Department of Energy: Energy Conservation Program: Energy Conservation Standards for Walk-In Cooler and Freezer Refrigeration Systems
B-329223: Jul 25, 2017
- Full Report:
GAO reviewed the Department of Energy's (DOE) new rule on the Energy Conservation Program's energy conservation standards for walk-in cooler and freezer refrigeration systems. GAO found that (1) the final rule imposes a series of energy conservation standards pertaining to certain discrete classes of refrigeration systems used in various consumer products and certain commercial and industrial equipment, including walk-in coolers and walk-in freezers; and (2) DOE complied with the applicable requirements in promulgating the rule.
July 25, 2017
The Honorable Lisa Murkowski
The Honorable Maria Cantwell
Committee on Energy and Natural Resources
United States Senate
The Honorable Greg Walden
The Honorable Frank Pallone, Jr.
Committee on Energy and Commerce
House of Representatives
Subject: Department of Energy: Energy Conservation Program: Energy Conservation Standards for Walk-In Cooler and Freezer Refrigeration Systems
Pursuant to section 801(a)(2)(A) of title 5, United States Code, this is our report on a major rule promulgated by the Department of Energy (DOE) entitled "Energy Conservation Program: Energy Conservation Standards for Walk-In Cooler and Freezer Refrigeration Systems" (RIN: 1904-AD59).We received the rule on July 10, 2017.It was published in the Federal Register as a final rule on July 10, 2017.82 Fed. Reg. 31,808.The effective date of the rule is September 8, 2017.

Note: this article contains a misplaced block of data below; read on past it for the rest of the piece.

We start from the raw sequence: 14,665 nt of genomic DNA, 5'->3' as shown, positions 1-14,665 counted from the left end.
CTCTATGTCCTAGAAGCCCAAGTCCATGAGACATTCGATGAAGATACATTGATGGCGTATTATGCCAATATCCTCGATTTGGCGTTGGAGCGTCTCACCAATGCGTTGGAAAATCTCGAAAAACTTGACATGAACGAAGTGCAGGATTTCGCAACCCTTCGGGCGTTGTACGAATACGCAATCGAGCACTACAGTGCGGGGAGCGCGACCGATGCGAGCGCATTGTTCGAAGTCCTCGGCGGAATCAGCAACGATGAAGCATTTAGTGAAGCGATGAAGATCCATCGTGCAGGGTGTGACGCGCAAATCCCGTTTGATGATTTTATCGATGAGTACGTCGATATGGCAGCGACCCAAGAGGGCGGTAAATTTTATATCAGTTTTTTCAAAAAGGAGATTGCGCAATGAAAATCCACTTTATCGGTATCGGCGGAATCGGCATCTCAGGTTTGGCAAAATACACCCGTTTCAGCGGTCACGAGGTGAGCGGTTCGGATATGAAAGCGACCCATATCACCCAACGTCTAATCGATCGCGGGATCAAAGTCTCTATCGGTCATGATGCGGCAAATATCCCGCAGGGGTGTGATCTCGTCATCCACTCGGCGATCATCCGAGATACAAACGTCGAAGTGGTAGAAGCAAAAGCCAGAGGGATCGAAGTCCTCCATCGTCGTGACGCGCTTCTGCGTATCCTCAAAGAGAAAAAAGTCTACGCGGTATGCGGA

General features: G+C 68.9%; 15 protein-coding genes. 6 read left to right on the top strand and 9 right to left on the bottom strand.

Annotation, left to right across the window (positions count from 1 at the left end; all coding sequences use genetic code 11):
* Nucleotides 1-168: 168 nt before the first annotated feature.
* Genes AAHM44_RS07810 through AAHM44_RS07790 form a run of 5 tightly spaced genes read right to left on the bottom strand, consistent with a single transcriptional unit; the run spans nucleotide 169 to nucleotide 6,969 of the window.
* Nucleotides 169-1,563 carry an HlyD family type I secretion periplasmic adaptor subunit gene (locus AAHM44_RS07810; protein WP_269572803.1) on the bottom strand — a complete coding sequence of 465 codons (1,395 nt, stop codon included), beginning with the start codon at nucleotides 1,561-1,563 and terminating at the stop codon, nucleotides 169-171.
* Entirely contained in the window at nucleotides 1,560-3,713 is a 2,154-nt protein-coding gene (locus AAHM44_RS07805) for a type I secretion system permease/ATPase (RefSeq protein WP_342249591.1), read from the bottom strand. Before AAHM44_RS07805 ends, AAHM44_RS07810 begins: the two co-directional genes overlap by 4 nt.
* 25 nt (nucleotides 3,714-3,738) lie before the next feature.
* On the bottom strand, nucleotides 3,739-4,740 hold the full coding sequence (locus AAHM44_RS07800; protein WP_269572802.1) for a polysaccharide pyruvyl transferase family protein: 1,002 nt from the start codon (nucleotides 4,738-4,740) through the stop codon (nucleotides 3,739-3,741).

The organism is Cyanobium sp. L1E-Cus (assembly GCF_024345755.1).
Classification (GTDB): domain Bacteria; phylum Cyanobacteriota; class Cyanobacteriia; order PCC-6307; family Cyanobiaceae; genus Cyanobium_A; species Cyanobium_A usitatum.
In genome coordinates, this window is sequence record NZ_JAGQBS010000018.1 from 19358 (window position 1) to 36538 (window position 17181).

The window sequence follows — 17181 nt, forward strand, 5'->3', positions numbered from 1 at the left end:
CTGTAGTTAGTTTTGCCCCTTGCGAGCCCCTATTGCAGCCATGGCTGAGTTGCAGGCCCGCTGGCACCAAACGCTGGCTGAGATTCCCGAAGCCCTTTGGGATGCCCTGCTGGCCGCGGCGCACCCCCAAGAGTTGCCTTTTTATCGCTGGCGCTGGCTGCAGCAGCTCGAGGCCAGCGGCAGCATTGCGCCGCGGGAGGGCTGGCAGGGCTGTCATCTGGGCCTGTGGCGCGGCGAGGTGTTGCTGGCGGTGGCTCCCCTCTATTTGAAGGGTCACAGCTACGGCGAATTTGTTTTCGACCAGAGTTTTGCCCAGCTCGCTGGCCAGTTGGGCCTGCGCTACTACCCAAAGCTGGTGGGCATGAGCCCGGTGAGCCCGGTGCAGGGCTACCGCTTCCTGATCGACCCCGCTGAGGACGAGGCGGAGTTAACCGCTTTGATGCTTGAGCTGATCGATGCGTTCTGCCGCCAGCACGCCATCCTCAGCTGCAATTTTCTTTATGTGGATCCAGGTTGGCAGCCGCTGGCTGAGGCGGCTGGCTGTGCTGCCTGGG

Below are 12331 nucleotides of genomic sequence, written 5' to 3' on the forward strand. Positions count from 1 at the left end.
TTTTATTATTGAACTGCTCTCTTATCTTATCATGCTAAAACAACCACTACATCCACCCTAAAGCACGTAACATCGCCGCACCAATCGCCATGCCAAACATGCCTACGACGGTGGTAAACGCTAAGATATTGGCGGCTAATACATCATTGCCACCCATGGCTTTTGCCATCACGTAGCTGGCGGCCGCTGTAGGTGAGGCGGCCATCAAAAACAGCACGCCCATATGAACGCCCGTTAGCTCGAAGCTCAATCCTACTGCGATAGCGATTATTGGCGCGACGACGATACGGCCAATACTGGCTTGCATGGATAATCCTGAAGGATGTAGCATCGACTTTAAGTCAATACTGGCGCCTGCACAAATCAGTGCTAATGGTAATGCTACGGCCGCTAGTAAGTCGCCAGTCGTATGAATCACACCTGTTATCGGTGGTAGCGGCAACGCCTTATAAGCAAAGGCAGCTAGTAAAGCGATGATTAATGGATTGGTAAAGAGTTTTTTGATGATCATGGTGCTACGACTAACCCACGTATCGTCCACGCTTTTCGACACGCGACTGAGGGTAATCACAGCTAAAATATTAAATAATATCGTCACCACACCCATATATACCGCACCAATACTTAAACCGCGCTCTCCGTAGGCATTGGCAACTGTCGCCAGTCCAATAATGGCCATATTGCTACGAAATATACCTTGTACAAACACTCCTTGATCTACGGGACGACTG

The final rule imposes a series of energy conservation standards pertaining to certain discrete classes of refrigeration systems used in various consumer products and certain commercial and industrial equipment, including walk-in coolers and walk-in freezers. DOE determined that these standards are consistent with recommendations presented by a working group that included refrigeration system manufacturers, installers, and energy efficiency advocates, and will result in the significant conservation of energy and achieve the maximum improvement in energy efficiency that is technologically feasible and economically justified. DOE is adopting energy conservation standards for the following classes of walk-in coolers and walk-in freezers (collectively, WICFs or walk-ins) refrigeration systems: low-temperature dedicated condensing refrigeration systems and both medium- and low-temperature unit coolers. These standards will be in addition to the standards that DOE has already promulgated for medium-temperature dedicated condensing refrigeration systems. The adopted standards are expressed in terms of an annual walk-in energy factor (AWEF). AWEF is an annualized refrigeration efficiency metric that expresses the ratio of the heat load that a system can reject (in Btus) to the energy required to reject that load (in watt-hours). These standards apply to all applicable WICF refrigeration systems manufactured in, or imported into, the United States.